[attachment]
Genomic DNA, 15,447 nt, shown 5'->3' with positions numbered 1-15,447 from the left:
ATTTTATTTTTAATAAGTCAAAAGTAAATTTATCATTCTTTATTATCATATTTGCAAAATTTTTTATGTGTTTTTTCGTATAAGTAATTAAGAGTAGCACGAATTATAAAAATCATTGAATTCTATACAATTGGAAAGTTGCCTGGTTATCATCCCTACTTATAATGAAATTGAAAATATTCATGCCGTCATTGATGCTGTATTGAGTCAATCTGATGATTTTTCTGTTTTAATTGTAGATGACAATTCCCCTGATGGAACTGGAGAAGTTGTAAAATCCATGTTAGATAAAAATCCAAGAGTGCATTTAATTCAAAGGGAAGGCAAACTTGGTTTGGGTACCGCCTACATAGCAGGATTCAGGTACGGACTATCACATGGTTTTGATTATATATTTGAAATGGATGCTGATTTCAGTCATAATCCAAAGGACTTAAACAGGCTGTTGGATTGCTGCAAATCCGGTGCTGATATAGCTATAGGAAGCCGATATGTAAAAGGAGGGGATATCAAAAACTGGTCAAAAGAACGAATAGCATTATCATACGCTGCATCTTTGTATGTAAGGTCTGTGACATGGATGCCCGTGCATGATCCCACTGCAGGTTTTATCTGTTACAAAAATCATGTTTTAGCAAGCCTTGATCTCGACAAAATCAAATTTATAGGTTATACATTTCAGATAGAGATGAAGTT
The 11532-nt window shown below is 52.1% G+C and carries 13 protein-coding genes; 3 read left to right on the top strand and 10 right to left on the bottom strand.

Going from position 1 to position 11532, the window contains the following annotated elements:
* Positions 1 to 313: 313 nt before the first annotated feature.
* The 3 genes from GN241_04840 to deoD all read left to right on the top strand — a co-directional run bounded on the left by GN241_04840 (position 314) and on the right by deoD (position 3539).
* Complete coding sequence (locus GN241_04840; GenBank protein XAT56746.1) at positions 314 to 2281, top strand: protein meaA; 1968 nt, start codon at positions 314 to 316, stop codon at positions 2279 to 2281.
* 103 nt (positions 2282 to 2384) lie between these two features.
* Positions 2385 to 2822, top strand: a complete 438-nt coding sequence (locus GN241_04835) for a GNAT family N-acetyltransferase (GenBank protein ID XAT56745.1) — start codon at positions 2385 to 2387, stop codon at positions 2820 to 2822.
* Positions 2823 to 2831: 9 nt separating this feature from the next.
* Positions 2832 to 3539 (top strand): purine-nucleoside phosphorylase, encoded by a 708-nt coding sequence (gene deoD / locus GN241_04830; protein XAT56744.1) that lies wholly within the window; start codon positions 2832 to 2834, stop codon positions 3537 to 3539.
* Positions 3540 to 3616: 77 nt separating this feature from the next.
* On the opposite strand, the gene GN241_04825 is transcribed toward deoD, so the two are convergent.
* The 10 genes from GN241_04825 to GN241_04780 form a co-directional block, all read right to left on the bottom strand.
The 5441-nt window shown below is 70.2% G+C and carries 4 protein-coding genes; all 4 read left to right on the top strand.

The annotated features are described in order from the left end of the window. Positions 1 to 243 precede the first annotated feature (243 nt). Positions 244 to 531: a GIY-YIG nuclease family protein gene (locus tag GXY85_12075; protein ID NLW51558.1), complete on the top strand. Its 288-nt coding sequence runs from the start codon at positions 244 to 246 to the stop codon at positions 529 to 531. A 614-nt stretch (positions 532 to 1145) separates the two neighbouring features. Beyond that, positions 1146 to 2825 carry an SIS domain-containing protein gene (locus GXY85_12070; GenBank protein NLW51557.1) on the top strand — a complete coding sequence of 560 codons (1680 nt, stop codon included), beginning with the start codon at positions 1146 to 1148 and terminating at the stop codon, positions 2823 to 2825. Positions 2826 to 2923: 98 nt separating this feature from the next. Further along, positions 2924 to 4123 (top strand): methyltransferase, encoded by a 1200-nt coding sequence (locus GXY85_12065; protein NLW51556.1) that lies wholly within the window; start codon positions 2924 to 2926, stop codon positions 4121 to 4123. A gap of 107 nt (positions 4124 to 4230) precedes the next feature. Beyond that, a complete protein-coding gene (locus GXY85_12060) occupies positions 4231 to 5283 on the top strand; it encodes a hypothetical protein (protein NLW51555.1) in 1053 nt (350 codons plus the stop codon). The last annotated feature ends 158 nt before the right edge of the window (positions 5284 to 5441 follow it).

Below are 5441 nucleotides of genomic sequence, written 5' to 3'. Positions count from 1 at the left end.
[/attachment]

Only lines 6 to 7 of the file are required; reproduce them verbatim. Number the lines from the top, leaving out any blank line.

* The 3 genes from GN241_04840 to deoD all read left to right on the top strand — a co-directional run bounded on the left by GN241_04840 (position 314) and on the right by deoD (position 3539).
* Complete coding sequence (locus GN241_04840; GenBank protein XAT56746.1) at positions 314 to 2281, top strand: protein meaA; 1968 nt, start codon at positions 314 to 316, stop codon at positions 2279 to 2281.